Exposure of Chinese Exports to Border Carbon Adjustments

By Peter Wooders, Lucy Kitson, Qiu Wei, Lucy Kitson on January 8, 2013

China is one of the world's largest carbon emitters and is its largest exporter, and thus must be included in any discussion of border carbon adjustments (BCAs).

This study examines the size of the impact of potential BCAs on Chinese exports. First we focus on carbon flows through Chinese exports, then we discuss how emissions could be captured by a BCA scheme. We apply the methodology developed by the Intergovernmental Panel on Climate Change and an input-output analysis to evaluate carbon emissions in exports from China. Based on existing assessments of vulnerability to leakage, we made reasonable assumptions about which industrial sectors might be subject to potential BCAs imposed by the United States and European Union. Our results show that carbon emissions captured by BCA schemes are only a small fraction of China's exported emissions. Nonetheless, for certain sectors or subsectors, the volume of exports covered by BCAs, and the value of impacts, might be significant. However, Chinese exporters may find that it is both possible and more cost-effective to divert carbon-intensive production to other regions rather than pay the charges applied under a BCA. We also discuss the pros and cons of input-output analysis as a method of assessing carbon content in products.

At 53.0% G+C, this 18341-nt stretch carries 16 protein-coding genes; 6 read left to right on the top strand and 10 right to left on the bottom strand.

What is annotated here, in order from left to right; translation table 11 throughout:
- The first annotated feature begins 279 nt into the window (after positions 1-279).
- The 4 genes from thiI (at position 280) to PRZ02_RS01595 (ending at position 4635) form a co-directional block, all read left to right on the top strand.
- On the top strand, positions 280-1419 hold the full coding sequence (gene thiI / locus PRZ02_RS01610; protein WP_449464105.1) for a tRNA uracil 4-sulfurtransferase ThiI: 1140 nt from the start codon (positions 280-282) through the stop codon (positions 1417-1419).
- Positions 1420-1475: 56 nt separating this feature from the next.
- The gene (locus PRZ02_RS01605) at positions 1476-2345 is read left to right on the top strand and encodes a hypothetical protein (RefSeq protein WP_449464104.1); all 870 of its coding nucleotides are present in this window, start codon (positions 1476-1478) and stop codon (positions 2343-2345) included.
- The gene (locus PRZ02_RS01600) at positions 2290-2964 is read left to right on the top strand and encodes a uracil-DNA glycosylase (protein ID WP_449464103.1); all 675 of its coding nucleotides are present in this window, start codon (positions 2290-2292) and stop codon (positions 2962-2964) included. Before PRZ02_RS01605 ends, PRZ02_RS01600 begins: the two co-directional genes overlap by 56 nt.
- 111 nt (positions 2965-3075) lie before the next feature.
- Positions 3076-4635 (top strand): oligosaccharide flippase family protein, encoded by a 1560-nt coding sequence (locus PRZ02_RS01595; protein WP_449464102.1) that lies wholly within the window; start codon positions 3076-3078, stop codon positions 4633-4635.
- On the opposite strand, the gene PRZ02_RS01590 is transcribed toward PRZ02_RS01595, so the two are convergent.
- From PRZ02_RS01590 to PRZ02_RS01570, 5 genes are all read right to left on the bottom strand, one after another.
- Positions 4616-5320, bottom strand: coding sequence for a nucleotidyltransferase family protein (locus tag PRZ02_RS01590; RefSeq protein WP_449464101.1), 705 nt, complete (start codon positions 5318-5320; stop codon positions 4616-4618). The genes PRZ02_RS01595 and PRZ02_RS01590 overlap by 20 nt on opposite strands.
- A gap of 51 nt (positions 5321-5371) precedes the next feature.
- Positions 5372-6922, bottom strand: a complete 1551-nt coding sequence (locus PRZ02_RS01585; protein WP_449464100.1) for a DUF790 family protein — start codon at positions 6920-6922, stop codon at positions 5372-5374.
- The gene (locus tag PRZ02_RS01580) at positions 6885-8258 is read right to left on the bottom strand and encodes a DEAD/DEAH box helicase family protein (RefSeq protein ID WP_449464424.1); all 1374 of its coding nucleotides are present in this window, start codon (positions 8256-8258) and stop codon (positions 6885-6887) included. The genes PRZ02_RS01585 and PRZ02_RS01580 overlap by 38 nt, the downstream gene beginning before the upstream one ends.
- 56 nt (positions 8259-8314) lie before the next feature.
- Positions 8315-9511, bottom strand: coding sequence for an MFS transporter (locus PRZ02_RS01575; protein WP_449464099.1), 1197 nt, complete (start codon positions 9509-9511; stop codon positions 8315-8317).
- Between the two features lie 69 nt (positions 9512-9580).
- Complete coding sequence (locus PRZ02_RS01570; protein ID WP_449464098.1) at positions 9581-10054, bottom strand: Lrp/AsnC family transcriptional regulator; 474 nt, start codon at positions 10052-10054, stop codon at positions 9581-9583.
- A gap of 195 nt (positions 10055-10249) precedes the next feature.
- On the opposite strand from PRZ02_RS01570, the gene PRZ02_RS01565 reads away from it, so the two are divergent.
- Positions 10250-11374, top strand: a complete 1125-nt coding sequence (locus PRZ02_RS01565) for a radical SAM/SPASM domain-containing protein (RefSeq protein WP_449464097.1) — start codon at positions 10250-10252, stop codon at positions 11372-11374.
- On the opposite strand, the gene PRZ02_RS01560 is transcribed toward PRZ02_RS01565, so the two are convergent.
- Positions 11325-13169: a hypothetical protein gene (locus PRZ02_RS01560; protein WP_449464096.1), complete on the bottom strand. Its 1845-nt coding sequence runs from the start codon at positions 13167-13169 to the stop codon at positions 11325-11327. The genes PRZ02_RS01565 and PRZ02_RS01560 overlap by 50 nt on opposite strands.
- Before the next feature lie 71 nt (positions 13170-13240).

A Policy Brief is also available that summarizes the key messages from the longer analysis.

Report details

Climate Change Mitigation
Focus area
IISD, 2013